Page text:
4 ideas on how businesses can be responsible for political lobbying

World Economic Forum - Alberto Alemanno - 2/02/22
Public demand and scrutiny for greater transparency on corporate lobbying is growing.
Image: Reuters/Carlo Allegri
  • Many want organizations to be more responsible for how their business impacts the planet, people and communities on which they rely.
  • But the impact of lobbying, political spending and other forms of corporate influence on policy-making is rarely discussed.
  • May be in interests of companies to call for mandatory and transparent framework on lobbying to capture their ‘democracy footprint’.


There is growing momentum worldwide to make business responsible for the ways it impacts the planet, workers and communities it relies on. Yet there is one impact that is rarely discussed, that of the “democracy footprint”, which includes corporate lobbying, political spending and other forms of corporate political influence aimed at shaping – and often undermining – regulations designed to benefit society.

Despite representing the greatest impact a company can have on protecting, or harming, the environment and society, corporate political activities remain hidden and unaccountable to both private actors, such as investors, and members of the public – be they employees, customers or activists.

As a result, a company that appears to “walk the talk” on climate change by committing to reduce its greenhouse emissions, may actually be lobbying against greater regulation of such emissions. Meanwhile, a pharmaceutical company may publicly support patients’ access to affordable medicines, yet simultaneously fund a trade association defeating lower price initiatives.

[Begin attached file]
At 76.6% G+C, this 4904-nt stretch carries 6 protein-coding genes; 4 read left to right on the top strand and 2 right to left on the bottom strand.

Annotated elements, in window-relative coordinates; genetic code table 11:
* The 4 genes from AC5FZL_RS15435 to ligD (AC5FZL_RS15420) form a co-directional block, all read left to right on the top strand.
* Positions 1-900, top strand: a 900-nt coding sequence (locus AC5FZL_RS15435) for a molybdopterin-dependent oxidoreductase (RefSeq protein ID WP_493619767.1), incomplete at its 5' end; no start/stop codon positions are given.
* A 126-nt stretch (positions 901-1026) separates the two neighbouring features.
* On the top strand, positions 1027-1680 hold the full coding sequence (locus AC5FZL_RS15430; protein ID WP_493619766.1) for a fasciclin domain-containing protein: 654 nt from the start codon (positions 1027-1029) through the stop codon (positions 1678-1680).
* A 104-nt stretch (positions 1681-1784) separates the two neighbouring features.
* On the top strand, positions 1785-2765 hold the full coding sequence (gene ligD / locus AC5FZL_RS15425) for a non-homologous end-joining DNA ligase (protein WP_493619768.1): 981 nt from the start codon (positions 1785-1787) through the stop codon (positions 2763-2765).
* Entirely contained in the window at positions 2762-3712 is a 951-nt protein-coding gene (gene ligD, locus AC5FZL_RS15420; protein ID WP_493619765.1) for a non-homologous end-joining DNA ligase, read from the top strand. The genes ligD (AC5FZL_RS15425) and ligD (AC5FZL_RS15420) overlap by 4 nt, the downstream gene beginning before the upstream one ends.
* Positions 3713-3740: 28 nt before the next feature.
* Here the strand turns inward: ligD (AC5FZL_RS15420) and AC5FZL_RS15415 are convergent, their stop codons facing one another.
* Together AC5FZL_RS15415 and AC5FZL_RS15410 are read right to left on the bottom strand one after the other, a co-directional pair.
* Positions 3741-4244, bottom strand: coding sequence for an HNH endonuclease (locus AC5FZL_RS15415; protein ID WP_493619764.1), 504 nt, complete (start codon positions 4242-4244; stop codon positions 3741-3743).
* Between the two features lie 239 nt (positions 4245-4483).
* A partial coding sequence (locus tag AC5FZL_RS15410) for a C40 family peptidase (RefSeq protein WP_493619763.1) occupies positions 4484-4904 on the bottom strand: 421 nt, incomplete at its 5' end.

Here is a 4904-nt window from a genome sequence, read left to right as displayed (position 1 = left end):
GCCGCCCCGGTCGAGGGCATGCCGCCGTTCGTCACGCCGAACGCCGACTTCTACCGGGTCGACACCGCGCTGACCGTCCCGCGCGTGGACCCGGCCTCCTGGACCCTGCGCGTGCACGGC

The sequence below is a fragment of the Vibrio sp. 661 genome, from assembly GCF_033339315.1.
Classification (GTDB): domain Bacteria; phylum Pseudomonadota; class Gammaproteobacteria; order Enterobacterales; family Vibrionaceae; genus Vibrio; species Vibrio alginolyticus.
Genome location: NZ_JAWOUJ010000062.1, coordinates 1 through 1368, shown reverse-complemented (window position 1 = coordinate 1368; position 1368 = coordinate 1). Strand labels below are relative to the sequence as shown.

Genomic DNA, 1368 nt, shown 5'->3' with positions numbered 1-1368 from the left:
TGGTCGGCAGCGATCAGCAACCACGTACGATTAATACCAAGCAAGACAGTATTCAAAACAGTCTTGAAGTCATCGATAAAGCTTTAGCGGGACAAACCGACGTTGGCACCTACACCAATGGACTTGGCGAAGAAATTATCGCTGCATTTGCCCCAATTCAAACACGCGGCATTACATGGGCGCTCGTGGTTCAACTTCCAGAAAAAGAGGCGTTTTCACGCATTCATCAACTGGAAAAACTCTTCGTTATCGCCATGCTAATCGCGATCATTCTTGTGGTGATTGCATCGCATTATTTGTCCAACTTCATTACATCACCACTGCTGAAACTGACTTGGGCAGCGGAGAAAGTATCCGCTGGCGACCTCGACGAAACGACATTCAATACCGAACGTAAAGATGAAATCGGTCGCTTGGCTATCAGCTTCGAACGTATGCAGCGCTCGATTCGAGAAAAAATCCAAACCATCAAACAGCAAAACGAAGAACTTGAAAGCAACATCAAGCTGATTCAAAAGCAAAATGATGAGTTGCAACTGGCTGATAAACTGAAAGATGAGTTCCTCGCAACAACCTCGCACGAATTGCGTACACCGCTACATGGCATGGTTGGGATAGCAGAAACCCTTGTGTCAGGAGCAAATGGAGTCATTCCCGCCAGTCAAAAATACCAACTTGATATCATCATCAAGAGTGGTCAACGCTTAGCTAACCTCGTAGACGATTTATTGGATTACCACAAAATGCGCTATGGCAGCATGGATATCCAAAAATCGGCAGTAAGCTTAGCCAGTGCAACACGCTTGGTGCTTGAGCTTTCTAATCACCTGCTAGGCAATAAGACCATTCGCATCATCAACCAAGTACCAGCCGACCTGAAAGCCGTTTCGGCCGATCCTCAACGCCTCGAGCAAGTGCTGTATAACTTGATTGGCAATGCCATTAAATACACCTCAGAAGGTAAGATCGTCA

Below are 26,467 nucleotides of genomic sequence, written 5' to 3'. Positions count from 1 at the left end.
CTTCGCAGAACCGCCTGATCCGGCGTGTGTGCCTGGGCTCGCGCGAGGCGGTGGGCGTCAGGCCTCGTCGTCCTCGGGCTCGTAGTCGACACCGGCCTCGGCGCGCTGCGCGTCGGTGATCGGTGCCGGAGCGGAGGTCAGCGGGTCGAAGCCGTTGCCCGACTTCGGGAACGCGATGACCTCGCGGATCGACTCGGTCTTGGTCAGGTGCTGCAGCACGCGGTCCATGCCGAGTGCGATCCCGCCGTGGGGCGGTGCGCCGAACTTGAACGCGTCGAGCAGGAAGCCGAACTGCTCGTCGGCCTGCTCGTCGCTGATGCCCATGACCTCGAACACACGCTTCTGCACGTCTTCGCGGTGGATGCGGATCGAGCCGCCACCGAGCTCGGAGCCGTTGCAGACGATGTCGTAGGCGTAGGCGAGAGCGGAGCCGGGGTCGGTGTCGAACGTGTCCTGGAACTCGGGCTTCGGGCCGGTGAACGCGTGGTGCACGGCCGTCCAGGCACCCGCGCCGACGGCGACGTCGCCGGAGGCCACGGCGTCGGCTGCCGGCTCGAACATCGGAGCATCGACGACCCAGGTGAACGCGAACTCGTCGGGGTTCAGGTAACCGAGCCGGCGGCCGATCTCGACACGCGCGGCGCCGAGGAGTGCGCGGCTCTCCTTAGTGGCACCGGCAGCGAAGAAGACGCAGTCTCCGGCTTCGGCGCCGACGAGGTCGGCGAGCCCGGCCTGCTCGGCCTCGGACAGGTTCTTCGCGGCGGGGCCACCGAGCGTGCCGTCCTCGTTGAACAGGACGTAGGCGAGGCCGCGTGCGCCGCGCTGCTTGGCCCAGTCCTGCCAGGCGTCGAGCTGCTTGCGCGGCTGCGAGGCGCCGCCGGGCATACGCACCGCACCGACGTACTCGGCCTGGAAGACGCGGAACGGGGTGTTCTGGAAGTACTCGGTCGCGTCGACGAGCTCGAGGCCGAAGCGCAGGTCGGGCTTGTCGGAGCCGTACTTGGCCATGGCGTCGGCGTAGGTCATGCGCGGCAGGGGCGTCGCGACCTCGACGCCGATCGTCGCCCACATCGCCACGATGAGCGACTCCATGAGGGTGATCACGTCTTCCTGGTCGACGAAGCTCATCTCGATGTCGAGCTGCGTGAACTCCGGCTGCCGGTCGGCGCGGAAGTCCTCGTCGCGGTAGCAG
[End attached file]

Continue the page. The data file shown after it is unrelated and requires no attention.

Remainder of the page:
A business may even publicly support LGBTI issues, while at the same time fund a political candidate opposing gay rights. The misalignment between corporate lobbying with a business’s stated commitments to purpose, values or stakeholders is often due to lack of oversight, a siloed organization or the involvement of trade association.

This phenomenon is one – possibly THE – major factor underpinning lack of progress on numerous critical issues, ranging from the failure to act on the climate emergency to offshore tax evasion. As such, this pushes down citizens’ perceived trust in government and, ultimately, business.

Early signs of scrutiny on lobbying

Amid growing private and public scrutiny, some nascent forms of corporate political reporting exist, be they mandatory, such as lobbying regulations, or mostly voluntary, such as the Global Reporting Initiative standardVigeo Eiris, and, when it comes to political spending, the CPA-Zicklin Index benchmarks.

Yet the quality of information disclosed remains poor and strategically selective. In any event, none of these mechanisms assure disclosure of other, subtler forms of corporate political behaviour such as membership of trade associations; philanthropic donations; funding of academic research, chairs and think-tanks; and even creating the impression that something has grassroots support in a misleading practice known as ‘astroturfing’.

Not even the B Impact Assessment – a tool that companies can use to measure its impact on workers, community, environment and customers – captures and measures the sustainability impact of their policy positions. Naming and shaming, as successfully practiced by InfluenceMap (informing investors), ClimateVoice (informing employees) and ProgressiveShopper (informing customers), also does not suffice.

For instance, in regards to political spending, while nearly 200 companies publicly suspended donations following the 6 January 2021 attack on the US Capitol, another 717 continued to donate to representatives who objected to the 2020 presidential election results that prompted the insurrection.

Supporters of then US president Donald Trump cover their faces to protect from tear gas during a clash with police outside the US Capitol on 6 January 2021.
Image: Reuters/Leah Millis